Groundwater from Albuquerque’s aquifer lies less than 500 feet below Sandia Labs’ Mixed Waste Landfill.
Sandia Labs says there’s no evidence any of the waste in the landfill has contaminated the water. But an environmental watchdog group says we can’t know for sure, and it’s concerned that Albuquerque’s drinking water may be at risk.
Dave McCoy, director of public interest group Citizen Action, says three of the four new monitoring wells designed to detect water contamination have been improperly installed. McCoy says the new wells—put in this year as replacements for wells that had begun to corrode—were dug too deep to produce trustworthy data. “They say there's no evidence of contamination to the groundwater,” McCoy says. “Well, how could there be evidence if you never had a monitoring network that was capable of detecting contamination in the first place?”
The Mixed Waste Landfill is a Cold War-era chemical dumping ground for Sandia Labs that’s been controversial for years [News Feature “ Undercover,” Sept. 20-26, 2007]. And it’s not that far away. The landfill is five miles southeast of Albuquerque International Sunport and a mile east of the planned Mesa del Sol development.
McCoy says he bases his assertion on documentation provided by Sandia Labs that details the geological characteristics of the area below the landfill.
“Well, how could there be evidence if you never had a monitoring network that was capable of detecting contamination in the first place?”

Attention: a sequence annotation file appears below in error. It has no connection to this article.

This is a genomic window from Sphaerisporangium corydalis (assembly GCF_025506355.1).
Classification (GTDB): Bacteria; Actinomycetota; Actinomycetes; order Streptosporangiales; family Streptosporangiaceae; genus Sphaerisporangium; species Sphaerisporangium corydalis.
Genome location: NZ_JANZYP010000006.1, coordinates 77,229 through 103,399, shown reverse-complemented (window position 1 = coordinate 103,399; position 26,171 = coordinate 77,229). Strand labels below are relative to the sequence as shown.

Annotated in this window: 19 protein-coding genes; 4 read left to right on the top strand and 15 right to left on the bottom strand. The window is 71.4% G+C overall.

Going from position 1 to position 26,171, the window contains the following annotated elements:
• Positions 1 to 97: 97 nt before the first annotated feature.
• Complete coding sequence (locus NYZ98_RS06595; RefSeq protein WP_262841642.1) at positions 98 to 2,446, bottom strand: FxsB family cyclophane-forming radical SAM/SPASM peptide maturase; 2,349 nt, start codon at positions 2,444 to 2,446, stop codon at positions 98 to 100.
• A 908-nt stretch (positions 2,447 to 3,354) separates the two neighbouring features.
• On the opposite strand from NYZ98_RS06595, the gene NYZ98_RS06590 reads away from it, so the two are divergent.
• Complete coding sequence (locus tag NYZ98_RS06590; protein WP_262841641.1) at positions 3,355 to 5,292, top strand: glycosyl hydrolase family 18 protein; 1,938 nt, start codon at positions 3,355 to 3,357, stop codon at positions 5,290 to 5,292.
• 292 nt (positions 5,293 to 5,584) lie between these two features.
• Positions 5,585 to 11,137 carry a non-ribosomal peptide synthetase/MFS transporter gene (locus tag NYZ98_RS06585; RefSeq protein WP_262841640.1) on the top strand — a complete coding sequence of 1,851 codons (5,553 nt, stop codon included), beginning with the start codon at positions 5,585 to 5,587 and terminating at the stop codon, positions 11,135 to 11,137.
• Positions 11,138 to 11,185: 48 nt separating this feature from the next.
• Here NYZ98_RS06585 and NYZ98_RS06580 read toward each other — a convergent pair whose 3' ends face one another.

Dave McCoy, director of Citizen Action
He says the replacement wells were drilled across two zones of saturation—one rocky and one fine-grained. If the two kinds of soil mingle, it can cause an inaccurate reading.
James Bearzi, chief of the Hazardous Waste Bureau at the New Mexico Environment Department, says the wells were installed correctly and are providing reliable data. “None of the wells are defective,” Bearzi says. The wells are drawing in relatively small amounts of water, he notes, and that indicates the wells are not drilled too deep. If the wells were deep-set, Bearzi says greater amounts of water would enter them. That's because there's more water deeper underground.
McCoy says if the water were to be contaminated, it could become polluted by any number of radioactive or otherwise hazardous materials, including plutonium and americium. “This stuff is going to be around for 250,000 years,” McCoy says. “It’s toxic and lethal to anyone who lives in this area.” The materials in the landfill could cause cancer, birth defects or other illnesses, he adds.
McCoy says the city’s wells draw from the regional aquifer, and part of that aquifer is underneath the Mixed Waste Landfill. If the water underneath the landfill is pumped into the city’s wells, he says, Albuquerque’s drinking water could be contaminated.
“Leaving the waste in place ... and monitoring the landfill was determined to be the final remedy that was most protective of human health and the environment.”
Stephanie Holinka, Sandia Labs spokesperson
There’s no conclusive evidence that the aquifer water contains waste from the landfill. But McCoy contends it’s not being monitored effectively, and there are signs that pollution may have infiltrated the aquifer.